No, I’m not planning on it necessarily turning into an album. I have this label deal with Fieldhouse and we’re really close to begin the recording process of the next full length album. In all honesty, I have almost all the songs and everything ready, it’s just going in with another fresh set of ears so we can really get into the music and it’s not just from my perspective.
Like I said, the last albums were made with so many people and this is the exact opposite. I have a like storage unit studio in New York and I’ve been locking myself in there, doing a lot of it on my own. It’s going to be a little more electronic. I mean, not fully into the electronic world, but definitely more so than the past.
Will the original songs you’ve been releasing, like “Spinning”, be on there?
Yeah, songs like “Spinning” will be on the next album.
That song was written while you were dealing with alcoholism, but you’re now sober. What made you decide to quit?
Yeah, that was definitely written during a time of really just obsession, honestly. However it happened, my life had gotten into a place where I’d wake up, I’d do one thing. Basically I’d work out and after that, I’d start with the booze.
You know where every liquor store is at – in case you’re in the area or whatever. I can just describe my life as literally spinning, as far as spinning completely out-of-control, but then also just the visual aspect of walking around on a daily basis.
I’ve been sober to nearly 2 years now. I never did a step program. I got to a point where there’s usually the rock bottom or whatever, and then I hit it, if not that, close to it. And then I quit cold turkey. Maybe probably six months later, I stopped all drugs and everything as well.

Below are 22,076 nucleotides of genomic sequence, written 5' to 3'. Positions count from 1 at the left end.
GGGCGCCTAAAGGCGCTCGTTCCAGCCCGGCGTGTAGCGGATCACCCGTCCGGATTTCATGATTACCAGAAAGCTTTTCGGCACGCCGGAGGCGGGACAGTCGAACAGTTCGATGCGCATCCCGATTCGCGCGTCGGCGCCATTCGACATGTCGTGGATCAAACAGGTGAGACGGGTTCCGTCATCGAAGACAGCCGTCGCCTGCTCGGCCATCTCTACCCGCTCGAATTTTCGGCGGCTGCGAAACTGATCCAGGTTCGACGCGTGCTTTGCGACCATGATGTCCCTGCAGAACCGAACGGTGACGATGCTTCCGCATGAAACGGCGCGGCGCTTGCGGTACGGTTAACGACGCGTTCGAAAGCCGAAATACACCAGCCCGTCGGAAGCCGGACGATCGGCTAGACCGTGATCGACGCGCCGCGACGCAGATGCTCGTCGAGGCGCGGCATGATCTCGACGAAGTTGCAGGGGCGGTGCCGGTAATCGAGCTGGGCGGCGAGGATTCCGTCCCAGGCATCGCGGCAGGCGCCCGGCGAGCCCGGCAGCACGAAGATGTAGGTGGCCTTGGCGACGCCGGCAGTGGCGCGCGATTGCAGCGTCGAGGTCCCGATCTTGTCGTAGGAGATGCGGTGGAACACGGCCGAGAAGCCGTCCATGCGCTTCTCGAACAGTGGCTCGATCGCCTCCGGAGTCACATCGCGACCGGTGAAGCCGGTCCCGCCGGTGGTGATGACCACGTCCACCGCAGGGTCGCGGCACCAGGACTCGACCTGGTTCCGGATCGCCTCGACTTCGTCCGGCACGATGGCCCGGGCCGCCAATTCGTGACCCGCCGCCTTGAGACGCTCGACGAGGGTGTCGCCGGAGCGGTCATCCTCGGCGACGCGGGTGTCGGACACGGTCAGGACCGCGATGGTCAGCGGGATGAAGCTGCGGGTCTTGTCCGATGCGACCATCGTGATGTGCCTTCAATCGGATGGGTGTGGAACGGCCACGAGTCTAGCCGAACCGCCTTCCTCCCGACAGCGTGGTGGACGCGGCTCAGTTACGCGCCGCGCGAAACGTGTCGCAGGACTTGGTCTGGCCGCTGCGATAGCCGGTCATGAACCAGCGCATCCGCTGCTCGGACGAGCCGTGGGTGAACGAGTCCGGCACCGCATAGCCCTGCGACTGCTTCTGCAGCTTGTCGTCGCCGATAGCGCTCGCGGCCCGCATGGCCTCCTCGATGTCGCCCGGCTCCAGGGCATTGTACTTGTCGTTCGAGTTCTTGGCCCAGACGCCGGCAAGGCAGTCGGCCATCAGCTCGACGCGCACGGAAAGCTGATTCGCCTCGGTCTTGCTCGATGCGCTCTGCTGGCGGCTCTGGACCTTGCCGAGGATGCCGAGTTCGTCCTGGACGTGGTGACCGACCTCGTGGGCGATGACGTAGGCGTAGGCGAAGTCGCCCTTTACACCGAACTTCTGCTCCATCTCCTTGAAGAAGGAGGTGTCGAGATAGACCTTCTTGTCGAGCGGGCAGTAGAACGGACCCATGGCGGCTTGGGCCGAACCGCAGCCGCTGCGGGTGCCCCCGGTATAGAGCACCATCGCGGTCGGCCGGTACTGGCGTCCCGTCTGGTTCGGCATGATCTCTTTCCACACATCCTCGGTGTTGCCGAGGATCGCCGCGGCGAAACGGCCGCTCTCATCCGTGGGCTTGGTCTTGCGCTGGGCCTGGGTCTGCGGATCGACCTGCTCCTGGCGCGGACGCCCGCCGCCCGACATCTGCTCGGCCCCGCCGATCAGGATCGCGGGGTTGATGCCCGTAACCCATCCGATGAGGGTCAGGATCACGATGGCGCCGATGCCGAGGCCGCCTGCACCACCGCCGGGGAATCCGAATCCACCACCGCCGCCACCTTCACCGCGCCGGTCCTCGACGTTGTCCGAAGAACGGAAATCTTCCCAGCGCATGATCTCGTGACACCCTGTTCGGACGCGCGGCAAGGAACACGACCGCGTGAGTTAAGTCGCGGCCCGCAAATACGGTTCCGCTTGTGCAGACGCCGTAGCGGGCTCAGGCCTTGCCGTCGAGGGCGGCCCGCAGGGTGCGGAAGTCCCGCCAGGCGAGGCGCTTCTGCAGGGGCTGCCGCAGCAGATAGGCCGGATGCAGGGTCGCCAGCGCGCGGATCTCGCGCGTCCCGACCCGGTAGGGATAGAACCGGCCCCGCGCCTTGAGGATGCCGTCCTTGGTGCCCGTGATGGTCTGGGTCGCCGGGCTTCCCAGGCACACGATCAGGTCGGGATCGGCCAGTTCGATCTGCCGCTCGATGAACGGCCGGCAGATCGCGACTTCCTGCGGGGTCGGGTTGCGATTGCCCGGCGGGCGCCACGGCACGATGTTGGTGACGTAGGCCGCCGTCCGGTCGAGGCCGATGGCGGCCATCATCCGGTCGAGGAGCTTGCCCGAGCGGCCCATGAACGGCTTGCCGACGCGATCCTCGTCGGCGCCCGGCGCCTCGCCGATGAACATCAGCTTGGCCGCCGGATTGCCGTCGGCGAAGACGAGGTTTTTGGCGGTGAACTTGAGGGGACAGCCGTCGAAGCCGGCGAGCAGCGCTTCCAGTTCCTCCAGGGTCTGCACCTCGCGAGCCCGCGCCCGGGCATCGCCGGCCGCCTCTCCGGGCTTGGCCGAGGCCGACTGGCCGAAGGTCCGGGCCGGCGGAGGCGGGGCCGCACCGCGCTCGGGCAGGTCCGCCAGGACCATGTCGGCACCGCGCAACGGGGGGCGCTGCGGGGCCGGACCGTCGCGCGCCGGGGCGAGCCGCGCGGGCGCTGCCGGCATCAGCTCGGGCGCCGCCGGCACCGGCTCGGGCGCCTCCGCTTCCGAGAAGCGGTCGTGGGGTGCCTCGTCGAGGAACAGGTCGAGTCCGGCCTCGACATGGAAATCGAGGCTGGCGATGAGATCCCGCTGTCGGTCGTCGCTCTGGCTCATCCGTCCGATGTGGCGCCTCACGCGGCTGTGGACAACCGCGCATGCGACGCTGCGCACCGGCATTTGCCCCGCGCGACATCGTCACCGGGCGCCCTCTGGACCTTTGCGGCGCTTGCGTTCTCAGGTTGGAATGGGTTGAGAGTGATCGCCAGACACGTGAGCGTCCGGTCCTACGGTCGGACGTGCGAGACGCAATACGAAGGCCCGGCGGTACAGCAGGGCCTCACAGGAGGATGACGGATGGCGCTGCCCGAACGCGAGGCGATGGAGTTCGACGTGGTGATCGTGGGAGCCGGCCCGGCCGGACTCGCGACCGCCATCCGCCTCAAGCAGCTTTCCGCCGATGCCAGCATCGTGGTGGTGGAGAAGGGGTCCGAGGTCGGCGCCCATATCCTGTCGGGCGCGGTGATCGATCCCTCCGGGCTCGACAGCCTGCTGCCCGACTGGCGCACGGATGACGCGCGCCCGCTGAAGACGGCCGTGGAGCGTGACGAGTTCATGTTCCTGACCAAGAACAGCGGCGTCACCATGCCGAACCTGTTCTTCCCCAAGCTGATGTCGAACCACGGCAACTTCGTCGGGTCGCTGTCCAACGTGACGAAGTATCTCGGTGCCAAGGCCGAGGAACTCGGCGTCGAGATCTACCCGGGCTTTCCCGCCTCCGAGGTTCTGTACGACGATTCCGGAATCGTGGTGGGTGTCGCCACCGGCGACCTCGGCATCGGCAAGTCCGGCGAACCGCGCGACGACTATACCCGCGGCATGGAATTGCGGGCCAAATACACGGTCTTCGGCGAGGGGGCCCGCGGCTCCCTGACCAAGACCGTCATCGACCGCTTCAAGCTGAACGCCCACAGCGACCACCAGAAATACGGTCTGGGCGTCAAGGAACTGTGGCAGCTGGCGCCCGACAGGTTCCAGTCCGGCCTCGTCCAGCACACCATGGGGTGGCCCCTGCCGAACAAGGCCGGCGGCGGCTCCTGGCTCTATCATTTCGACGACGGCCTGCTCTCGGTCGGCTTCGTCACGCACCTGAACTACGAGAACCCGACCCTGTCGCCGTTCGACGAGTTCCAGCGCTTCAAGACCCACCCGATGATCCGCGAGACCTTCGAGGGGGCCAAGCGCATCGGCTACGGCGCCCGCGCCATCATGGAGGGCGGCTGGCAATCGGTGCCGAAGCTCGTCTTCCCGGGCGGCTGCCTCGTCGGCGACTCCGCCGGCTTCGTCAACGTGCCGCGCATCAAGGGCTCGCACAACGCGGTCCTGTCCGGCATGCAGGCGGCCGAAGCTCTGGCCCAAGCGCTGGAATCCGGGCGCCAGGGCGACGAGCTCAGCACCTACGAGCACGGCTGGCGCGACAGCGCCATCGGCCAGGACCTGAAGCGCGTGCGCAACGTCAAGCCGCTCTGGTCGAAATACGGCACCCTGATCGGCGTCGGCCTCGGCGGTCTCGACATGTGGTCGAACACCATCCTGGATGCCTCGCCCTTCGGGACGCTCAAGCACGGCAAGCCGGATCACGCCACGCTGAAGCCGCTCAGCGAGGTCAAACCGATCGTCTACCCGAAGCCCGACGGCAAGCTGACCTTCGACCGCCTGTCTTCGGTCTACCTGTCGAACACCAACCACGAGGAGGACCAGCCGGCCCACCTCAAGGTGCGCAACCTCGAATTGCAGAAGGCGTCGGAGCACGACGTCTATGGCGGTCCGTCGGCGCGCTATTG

It’s been different, compared to how I used to do shows. But I finally have gotten to a place where I feel fully comfortable in my own skin again.
I’m curious about that. How have live shows changed when you’re not under the influence of … certain things?
Yeah, I remember when I first started really getting obliterated on stage, but I was able to – at least I thought – hide it. No one ever brought it to my attention. No one ever came up to me and said “you seem out of control.”
It (alcohol) took the nerves out of performing. It felt easy in that way. But, that being said, I used to perform completely sober and it was always for the love of it. So, once I started relying on it as a crutch, it became harder to perform without it.
A year and a half later, I feel finally back to normal. Sure there are nerves now — I was used to numbing — but it’s good. It makes me feel more authentic and real.
Really appreciate your candor. So, one of my favorite music videos of yours is the one for “Bada Boom, Bada Bling”. How did that music video come together?
That’s a song about … on a deeper level, I guess, would be women-empowerment and that whole thing that is prevalent in society.
The song was very much about women running the world, you know, and so I thought what I wanted to do was have a bunch of musician dudes just hanging out – that’s not actually true, we do work and stuff obviously (laughs) – but set the tone of all of us just hanging out and we’re not doing anything, but just playing music. And I thought that was a fun idea for that.